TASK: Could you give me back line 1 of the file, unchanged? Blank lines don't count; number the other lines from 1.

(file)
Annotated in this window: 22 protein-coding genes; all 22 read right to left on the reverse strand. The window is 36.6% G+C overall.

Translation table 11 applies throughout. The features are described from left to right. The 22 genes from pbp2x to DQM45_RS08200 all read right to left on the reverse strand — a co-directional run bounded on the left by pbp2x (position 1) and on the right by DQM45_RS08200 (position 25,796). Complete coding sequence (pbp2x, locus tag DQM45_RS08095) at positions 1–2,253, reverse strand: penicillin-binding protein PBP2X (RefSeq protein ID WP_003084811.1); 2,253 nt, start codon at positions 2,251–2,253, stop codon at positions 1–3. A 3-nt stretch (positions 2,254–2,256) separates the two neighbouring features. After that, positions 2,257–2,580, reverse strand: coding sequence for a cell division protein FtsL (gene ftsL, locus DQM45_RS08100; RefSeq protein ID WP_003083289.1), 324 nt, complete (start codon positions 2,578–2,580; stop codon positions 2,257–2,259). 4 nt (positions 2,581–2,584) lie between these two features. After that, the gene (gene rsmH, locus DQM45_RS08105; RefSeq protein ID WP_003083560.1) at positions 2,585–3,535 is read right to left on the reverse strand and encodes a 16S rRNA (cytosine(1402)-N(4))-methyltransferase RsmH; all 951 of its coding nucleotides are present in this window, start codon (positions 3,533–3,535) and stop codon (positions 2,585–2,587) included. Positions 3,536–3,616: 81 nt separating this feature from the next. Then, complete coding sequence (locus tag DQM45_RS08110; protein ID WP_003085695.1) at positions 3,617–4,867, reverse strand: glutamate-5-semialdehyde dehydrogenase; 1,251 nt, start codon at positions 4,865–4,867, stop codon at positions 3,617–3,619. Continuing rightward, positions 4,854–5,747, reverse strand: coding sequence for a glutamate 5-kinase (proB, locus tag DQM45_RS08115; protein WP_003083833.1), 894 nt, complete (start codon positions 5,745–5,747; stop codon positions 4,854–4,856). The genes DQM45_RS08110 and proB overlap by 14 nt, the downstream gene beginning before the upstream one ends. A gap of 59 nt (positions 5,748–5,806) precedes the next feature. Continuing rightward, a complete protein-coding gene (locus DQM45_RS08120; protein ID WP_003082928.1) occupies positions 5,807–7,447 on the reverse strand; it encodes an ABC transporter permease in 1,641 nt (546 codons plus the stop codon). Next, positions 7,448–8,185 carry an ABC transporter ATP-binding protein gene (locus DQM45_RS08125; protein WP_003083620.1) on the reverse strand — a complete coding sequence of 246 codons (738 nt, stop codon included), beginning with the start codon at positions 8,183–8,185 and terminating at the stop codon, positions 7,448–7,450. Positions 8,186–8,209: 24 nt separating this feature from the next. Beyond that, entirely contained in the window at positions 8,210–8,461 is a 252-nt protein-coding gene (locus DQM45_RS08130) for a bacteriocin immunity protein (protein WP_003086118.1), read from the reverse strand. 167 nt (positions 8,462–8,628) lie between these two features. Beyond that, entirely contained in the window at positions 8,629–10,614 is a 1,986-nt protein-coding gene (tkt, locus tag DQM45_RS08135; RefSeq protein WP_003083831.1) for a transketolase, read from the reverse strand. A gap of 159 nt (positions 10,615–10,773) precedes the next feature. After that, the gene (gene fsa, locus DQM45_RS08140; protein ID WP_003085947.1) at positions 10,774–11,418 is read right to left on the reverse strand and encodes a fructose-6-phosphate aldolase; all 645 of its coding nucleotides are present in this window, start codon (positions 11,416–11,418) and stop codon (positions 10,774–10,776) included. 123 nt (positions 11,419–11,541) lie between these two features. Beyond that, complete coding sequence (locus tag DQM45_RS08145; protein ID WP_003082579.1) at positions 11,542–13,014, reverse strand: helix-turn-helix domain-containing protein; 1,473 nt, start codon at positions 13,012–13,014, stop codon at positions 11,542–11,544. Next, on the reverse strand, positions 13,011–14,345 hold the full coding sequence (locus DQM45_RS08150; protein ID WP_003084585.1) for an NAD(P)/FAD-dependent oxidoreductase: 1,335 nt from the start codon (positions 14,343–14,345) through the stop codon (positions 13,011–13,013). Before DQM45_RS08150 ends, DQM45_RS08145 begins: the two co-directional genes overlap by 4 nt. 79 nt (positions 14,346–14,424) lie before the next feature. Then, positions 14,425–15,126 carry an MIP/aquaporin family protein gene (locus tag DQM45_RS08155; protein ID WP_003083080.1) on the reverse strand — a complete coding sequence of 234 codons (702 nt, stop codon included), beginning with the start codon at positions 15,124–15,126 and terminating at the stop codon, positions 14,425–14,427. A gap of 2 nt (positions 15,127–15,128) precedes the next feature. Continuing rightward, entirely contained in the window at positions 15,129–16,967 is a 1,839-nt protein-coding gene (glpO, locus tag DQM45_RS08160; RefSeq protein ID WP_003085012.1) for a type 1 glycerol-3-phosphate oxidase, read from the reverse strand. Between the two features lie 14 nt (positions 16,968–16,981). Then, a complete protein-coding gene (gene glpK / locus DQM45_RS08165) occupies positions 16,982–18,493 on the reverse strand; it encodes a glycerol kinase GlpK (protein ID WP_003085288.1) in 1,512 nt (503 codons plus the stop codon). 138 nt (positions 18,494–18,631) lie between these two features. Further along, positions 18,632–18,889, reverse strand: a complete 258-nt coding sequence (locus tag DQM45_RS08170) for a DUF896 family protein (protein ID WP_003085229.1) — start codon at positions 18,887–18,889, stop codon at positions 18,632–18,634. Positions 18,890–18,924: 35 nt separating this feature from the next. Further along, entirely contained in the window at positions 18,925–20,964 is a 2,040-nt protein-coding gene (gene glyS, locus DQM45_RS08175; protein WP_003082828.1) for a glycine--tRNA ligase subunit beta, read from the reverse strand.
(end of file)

Annotated in this window: 22 protein-coding genes; all 22 read right to left on the reverse strand. The window is 36.6% G+C overall.